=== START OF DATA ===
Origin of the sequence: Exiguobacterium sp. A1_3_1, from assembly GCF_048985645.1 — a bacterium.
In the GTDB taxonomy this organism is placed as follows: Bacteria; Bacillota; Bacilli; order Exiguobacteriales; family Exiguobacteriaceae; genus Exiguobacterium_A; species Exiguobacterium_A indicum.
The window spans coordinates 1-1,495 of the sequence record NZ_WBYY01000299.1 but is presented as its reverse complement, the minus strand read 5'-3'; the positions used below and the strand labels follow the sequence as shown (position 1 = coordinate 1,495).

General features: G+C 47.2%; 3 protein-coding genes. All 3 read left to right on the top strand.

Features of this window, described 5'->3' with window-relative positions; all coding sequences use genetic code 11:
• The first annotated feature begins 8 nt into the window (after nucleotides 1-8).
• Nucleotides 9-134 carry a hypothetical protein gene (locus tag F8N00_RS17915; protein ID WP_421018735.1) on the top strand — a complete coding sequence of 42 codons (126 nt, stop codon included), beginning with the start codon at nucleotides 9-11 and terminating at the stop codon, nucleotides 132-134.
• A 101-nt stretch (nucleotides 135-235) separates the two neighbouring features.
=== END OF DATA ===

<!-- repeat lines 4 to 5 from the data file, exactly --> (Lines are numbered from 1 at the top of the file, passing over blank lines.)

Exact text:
General features: G+C 47.2%; 3 protein-coding genes. All 3 read left to right on the top strand.

Features of this window, described 5'->3' with window-relative positions; all coding sequences use genetic code 11: